Navy Backs 'Omniphobic' Marine Coatings
Anish Tuteja, an associate professor of materials science and engineering at the University of Michigan, recently spearheaded research into an omniphobic coating—an “everything repellent” that could be used to help ships glide through the water with much less friction than other vessels.
Customary research in this field targets combining the most repellent filler material with an equally durable polymer matrix. Instead, the research team looked for the best combination by scanning a number of databases for chemicals, mathematically predicting to see how two would work together.
During research, the team discovered that a property called “partial miscibility"—or the ability of two substances to mix together in exactly the correct way—was more important than durability or repellency.
According to a press release from the University of Michigan, making an optically clear, versatile coating, which was also smooth enough to repel alcohols and oils, posed a unique challenge: The researchers needed to find a repellent ingredient and a binder with exactly the right amount of miscibility, while also being able to stick to a variety of substrates.
The team eventually found that a mixture of fluorinated polyurethane and a specialized fluid-repellent molecule called F-POSS did what they needed it to do—the concoction could be sprayed, brushed, dipped or spin-coated onto a number of surfaces.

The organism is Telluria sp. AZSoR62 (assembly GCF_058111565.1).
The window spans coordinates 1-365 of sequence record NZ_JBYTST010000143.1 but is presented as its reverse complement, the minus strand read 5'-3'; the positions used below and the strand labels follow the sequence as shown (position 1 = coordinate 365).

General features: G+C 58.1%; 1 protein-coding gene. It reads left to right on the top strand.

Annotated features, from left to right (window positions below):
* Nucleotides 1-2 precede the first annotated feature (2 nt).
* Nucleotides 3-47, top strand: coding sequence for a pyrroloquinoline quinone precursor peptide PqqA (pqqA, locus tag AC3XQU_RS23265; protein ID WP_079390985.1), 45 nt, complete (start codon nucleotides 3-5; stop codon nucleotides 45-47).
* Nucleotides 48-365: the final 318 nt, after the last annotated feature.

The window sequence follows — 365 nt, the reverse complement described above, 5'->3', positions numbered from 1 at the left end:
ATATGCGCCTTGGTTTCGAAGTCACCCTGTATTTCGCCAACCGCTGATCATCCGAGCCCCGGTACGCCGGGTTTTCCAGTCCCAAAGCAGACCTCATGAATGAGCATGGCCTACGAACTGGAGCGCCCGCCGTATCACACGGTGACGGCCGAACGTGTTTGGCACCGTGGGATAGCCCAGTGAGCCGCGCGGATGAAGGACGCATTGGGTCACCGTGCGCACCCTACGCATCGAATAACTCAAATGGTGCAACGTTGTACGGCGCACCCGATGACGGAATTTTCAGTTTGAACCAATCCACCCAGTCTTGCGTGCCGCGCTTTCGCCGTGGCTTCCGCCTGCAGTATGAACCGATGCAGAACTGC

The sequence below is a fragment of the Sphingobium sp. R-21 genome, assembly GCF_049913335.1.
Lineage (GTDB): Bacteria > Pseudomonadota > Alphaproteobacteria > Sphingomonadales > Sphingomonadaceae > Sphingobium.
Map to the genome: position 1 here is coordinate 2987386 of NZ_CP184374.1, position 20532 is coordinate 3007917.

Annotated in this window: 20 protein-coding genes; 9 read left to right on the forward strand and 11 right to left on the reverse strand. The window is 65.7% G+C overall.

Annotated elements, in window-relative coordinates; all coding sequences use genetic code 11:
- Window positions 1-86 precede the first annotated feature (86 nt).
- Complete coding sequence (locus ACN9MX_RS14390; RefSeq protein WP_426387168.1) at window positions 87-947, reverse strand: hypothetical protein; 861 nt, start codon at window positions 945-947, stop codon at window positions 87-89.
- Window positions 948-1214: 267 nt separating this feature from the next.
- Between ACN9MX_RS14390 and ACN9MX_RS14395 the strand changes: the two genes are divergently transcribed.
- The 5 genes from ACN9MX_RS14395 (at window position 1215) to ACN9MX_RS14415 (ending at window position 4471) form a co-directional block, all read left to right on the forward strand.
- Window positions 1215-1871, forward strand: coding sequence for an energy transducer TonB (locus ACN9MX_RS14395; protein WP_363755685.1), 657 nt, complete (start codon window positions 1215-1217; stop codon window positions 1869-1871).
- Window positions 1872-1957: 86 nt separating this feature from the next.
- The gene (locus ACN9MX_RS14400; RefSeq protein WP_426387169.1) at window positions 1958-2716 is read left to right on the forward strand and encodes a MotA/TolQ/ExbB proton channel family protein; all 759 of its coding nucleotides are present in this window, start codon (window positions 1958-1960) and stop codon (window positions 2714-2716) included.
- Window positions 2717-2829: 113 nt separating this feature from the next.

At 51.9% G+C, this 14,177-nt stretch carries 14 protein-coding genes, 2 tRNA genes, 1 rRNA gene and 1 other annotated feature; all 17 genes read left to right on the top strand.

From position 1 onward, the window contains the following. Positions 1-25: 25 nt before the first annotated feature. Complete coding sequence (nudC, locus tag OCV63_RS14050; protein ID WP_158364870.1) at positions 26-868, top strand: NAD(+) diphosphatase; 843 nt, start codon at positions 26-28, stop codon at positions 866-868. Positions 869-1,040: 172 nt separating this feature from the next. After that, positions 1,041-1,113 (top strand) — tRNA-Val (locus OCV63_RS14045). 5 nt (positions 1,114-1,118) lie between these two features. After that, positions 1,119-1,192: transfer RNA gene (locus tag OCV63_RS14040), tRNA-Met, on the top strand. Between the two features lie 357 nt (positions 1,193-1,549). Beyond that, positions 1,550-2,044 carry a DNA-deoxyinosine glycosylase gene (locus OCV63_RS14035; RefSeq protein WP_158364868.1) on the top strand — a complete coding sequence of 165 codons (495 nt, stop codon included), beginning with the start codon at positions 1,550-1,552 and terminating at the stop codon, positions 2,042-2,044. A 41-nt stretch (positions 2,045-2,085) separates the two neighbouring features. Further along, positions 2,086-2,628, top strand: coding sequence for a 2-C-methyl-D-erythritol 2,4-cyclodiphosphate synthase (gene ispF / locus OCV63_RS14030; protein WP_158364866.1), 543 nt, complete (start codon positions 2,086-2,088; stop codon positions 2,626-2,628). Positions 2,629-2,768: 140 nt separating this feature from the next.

“The repellent and binder mix together well enough to make a clear coating, but there’s a very small amount of phase separation between them,” said Mathew Boban, a materials science and engineering graduate researcher and fellow paper author. “That separation allows the F-POSS to sort of float to the surface and create a nice repellent layer.”
Tuteja noted that the coating will likely be inexpensive by the time it hits the mass market; F-POSS is rare and expensive now, but it is being scaled up to mass production, which will help reduce cost.
Research for the paper, titled “Smooth, All-Solid, Low-Hysteresis, Omniphobic Surfaces," was funded by the Air Force Office of Scientific Research, Office of Naval Research and National Science Foundation. The University of Michigan and the U.S. Air Force have jointly filed patent applications related to the technology.
According to Engadget, the university hopes to have the coating ready for "small-scale" military and civilian purposes within two years.